one of the most beautiful, important, and accurate early plans of New York” (Stokes)

By RATZER, Bernard, 1776 
£230,000
£184,000

Plan of the City of New York, in North America surveyed in the Years 1766 & 1767.

America North America
  • Author: RATZER, Bernard
  • Publication place: London
  • Publisher: Publishd according to Act of Parliament Jany. 12, 1776: by Jefferys & Faden, Corner of St. Martins Lane, Charing Cross
  • Publication date: 1776.
  • Physical description: Large engraved map, on 3 sheets joined, dissected and laid down on linen in sixteen sections.
  • Dimensions: 1190 by 875mm. (46.75 by 34.5 inches).
  • Inventory reference: 15628

To scale:

Notes

Perhaps the finest map of an American city and its environs produced in the eighteenth century” (Augustyn).

This superb and elegant map takes in the southern end of Manhattan island, as far north as 50th Street today, the marshy New Jersey shores of the Hudson, Kennedy, Bucking and Governors Islands, and parts of present day Brooklyn along the East River. It shows the city of about 25,000 people, surrounded by countryside that includes much of Manhattan and Brooklyn. The view at the bottom, A South West View of the City of New York, Taken from the Governours Island at *” is after a watercolor by Captain-Lieutenant Thomas Davis. The title and list of references appears within a rococo cartouche lower left, the dedication to Sir Henry Moore, the Governor of New York, in another upper left, a scale lower right.

The map is the ultimate culmination of Ratzer’s surveys of 1766 and 1767. The first map generated by those surveys, his Ratzen” plan of just the city, was sent back to London and engraved by Thomas Kitchen, Hydrographer to the Duke of York and later the King, and published in 1769, with Ratzer’s name misspelled. By about 1770 a more extensive plan of the city and its environs was completed and published undated by Kitchin. The present map was published, unchanged, by Jefferys and Faden, although it was rarely included in Faden’s North American Atlas” of 1777, and the map remains exceptionally rare.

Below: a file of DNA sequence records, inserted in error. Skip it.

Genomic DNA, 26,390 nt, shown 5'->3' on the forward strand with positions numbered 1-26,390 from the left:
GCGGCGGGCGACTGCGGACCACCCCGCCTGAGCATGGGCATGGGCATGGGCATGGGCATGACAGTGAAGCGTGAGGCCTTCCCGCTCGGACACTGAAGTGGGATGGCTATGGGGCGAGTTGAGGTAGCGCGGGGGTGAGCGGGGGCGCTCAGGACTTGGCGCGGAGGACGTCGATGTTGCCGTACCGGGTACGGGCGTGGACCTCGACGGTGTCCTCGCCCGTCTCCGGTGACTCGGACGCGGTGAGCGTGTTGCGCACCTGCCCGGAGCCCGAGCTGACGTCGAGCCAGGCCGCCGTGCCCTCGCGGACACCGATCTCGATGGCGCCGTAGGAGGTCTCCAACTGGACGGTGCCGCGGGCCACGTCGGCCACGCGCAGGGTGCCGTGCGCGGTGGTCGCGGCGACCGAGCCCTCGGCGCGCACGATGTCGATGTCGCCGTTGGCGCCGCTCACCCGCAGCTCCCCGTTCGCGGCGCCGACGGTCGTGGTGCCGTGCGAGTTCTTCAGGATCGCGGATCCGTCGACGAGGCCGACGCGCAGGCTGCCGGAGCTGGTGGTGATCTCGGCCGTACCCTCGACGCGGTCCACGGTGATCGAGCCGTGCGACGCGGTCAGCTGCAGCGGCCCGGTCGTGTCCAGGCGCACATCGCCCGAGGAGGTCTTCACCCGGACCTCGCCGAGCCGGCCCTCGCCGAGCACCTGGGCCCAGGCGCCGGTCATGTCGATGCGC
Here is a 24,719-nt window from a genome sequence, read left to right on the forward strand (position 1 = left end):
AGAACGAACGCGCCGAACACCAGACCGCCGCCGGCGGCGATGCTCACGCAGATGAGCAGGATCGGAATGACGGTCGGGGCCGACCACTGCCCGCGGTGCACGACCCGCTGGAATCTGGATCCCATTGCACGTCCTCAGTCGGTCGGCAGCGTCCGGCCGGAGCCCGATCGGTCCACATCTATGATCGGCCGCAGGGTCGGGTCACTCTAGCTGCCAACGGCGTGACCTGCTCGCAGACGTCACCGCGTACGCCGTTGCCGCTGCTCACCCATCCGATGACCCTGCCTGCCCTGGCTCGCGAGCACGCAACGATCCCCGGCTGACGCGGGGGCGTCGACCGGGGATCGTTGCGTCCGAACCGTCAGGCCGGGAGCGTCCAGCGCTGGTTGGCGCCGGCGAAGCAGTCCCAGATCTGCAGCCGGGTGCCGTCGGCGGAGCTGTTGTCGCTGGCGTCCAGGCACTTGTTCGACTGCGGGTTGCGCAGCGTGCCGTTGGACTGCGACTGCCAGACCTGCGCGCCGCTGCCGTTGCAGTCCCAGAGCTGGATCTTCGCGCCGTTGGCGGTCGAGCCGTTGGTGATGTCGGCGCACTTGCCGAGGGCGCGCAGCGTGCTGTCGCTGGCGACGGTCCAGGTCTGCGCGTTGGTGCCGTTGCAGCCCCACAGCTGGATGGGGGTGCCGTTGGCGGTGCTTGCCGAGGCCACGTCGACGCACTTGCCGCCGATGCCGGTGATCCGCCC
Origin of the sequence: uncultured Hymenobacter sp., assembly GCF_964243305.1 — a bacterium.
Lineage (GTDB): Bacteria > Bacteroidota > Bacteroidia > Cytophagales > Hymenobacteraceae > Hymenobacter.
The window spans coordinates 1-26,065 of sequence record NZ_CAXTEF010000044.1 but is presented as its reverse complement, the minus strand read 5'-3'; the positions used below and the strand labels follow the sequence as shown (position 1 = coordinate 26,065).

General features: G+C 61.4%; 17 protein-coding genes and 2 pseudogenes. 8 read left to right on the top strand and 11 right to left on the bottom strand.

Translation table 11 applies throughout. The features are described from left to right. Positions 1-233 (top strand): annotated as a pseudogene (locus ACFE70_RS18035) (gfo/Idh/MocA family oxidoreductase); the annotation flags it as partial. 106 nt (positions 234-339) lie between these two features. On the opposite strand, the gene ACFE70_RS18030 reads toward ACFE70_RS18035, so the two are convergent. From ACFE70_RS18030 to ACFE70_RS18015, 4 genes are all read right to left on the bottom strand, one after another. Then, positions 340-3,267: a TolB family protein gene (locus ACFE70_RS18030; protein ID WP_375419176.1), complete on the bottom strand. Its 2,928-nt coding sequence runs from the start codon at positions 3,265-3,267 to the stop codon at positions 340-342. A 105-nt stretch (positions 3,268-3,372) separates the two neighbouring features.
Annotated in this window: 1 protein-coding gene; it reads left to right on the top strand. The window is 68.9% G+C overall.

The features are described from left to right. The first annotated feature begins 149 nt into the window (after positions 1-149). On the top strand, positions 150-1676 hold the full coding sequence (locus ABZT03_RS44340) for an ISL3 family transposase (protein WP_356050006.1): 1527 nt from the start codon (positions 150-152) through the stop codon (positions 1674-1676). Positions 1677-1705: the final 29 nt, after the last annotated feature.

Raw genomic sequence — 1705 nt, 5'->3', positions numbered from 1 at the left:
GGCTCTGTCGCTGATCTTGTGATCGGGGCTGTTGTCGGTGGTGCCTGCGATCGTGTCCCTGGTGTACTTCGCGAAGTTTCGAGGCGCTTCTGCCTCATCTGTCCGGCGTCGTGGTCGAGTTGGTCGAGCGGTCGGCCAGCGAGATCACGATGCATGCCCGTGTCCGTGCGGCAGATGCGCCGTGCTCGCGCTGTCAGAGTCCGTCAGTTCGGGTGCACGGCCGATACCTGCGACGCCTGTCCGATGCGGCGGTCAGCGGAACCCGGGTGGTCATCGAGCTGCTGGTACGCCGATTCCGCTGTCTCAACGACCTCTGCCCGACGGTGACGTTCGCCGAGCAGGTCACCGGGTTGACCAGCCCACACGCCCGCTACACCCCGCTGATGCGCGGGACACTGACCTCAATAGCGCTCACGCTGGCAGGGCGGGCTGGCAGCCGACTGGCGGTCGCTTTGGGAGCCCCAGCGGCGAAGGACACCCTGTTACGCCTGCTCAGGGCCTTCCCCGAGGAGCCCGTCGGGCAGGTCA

Bernard Ratzer served in the British Army in the 60th or American regiment, surveying the east coast of North America during the French and Indian War and later the Revolutionary War. His earliest known map is a manuscript chart of Passamquoddy Bay in Maine in 1756. Various other manuscript plans of forts followed, and he collaborated with Sauthier on his survey of New York, published in 1776. In 1769 Sir Henry Moore gave him the task of surveying the New York — NewJersey border.

Ratzer’s map is a significant improvement his earlier plan: the wharves along the Sound are shown and the streets given names, new buildings and streets on either side of the Bowery are entered, and Ratzer has included careful topographical surveys of the eastern tip of long island adjacent to The Sound or East River’. The Methodist Meeting House, not completed until 1768, is identified, and the scale has been reduced by half – 800 feet to one inch. The enlarged area extends north to approximately present 42nd street, and the New Jersey Shore and Long Island bordering the East River are included. The cultivated fields, roads, buildings, and names of chief property owners are shown in remarkable detail” (Cumming).

Bibliography

  1. Cohen and Augustyn Manhattan in Maps pp.73–77
    • Cohen, P. and Augustyn, R. (1997). Manhattan in maps, 1527–1995. New York: Rizzoli.

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